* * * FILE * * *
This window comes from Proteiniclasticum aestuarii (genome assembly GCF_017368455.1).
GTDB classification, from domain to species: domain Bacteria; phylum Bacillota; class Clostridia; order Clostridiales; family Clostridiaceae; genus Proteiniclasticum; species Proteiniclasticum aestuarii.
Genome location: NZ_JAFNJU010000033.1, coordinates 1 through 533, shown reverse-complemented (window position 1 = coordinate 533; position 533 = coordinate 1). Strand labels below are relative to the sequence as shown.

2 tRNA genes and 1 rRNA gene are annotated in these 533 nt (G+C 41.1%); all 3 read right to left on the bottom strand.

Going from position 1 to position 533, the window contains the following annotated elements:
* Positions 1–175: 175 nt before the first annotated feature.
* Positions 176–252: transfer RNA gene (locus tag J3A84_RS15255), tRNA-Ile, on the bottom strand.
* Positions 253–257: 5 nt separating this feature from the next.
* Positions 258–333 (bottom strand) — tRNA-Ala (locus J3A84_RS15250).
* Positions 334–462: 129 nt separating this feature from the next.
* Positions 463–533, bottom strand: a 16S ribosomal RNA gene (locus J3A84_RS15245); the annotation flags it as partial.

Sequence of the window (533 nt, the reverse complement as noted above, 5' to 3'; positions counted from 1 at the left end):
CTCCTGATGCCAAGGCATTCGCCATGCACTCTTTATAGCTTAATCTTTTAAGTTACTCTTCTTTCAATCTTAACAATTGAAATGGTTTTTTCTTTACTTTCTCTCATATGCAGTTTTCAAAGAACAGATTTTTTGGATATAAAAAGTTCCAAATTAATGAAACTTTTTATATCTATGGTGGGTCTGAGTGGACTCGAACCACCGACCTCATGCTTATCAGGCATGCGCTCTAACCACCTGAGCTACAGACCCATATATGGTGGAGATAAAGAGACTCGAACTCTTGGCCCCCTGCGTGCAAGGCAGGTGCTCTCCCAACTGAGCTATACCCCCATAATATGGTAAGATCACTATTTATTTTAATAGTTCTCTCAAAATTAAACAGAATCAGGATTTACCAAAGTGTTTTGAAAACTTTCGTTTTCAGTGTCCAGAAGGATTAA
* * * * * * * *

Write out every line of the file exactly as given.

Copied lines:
This window comes from Proteiniclasticum aestuarii (genome assembly GCF_017368455.1).
GTDB classification, from domain to species: domain Bacteria; phylum Bacillota; class Clostridia; order Clostridiales; family Clostridiaceae; genus Proteiniclasticum; species Proteiniclasticum aestuarii.
Genome location: NZ_JAFNJU010000033.1, coordinates 1 through 533, shown reverse-complemented (window position 1 = coordinate 533; position 533 = coordinate 1). Strand labels below are relative to the sequence as shown.

2 tRNA genes and 1 rRNA gene are annotated in these 533 nt (G+C 41.1%); all 3 read right to left on the bottom strand.

Going from position 1 to position 533, the window contains the following annotated elements:
* Positions 1–175: 175 nt before the first annotated feature.
* Positions 176–252: transfer RNA gene (locus tag J3A84_RS15255), tRNA-Ile, on the bottom strand.
* Positions 253–257: 5 nt separating this feature from the next.
* Positions 258–333 (bottom strand) — tRNA-Ala (locus J3A84_RS15250).
* Positions 334–462: 129 nt separating this feature from the next.
* Positions 463–533, bottom strand: a 16S ribosomal RNA gene (locus J3A84_RS15245); the annotation flags it as partial.

Sequence of the window (533 nt, the reverse complement as noted above, 5' to 3'; positions counted from 1 at the left end):
CTCCTGATGCCAAGGCATTCGCCATGCACTCTTTATAGCTTAATCTTTTAAGTTACTCTTCTTTCAATCTTAACAATTGAAATGGTTTTTTCTTTACTTTCTCTCATATGCAGTTTTCAAAGAACAGATTTTTTGGATATAAAAAGTTCCAAATTAATGAAACTTTTTATATCTATGGTGGGTCTGAGTGGACTCGAACCACCGACCTCATGCTTATCAGGCATGCGCTCTAACCACCTGAGCTACAGACCCATATATGGTGGAGATAAAGAGACTCGAACTCTTGGCCCCCTGCGTGCAAGGCAGGTGCTCTCCCAACTGAGCTATACCCCCATAATATGGTAAGATCACTATTTATTTTAATAGTTCTCTCAAAATTAAACAGAATCAGGATTTACCAAAGTGTTTTGAAAACTTTCGTTTTCAGTGTCCAGAAGGATTAA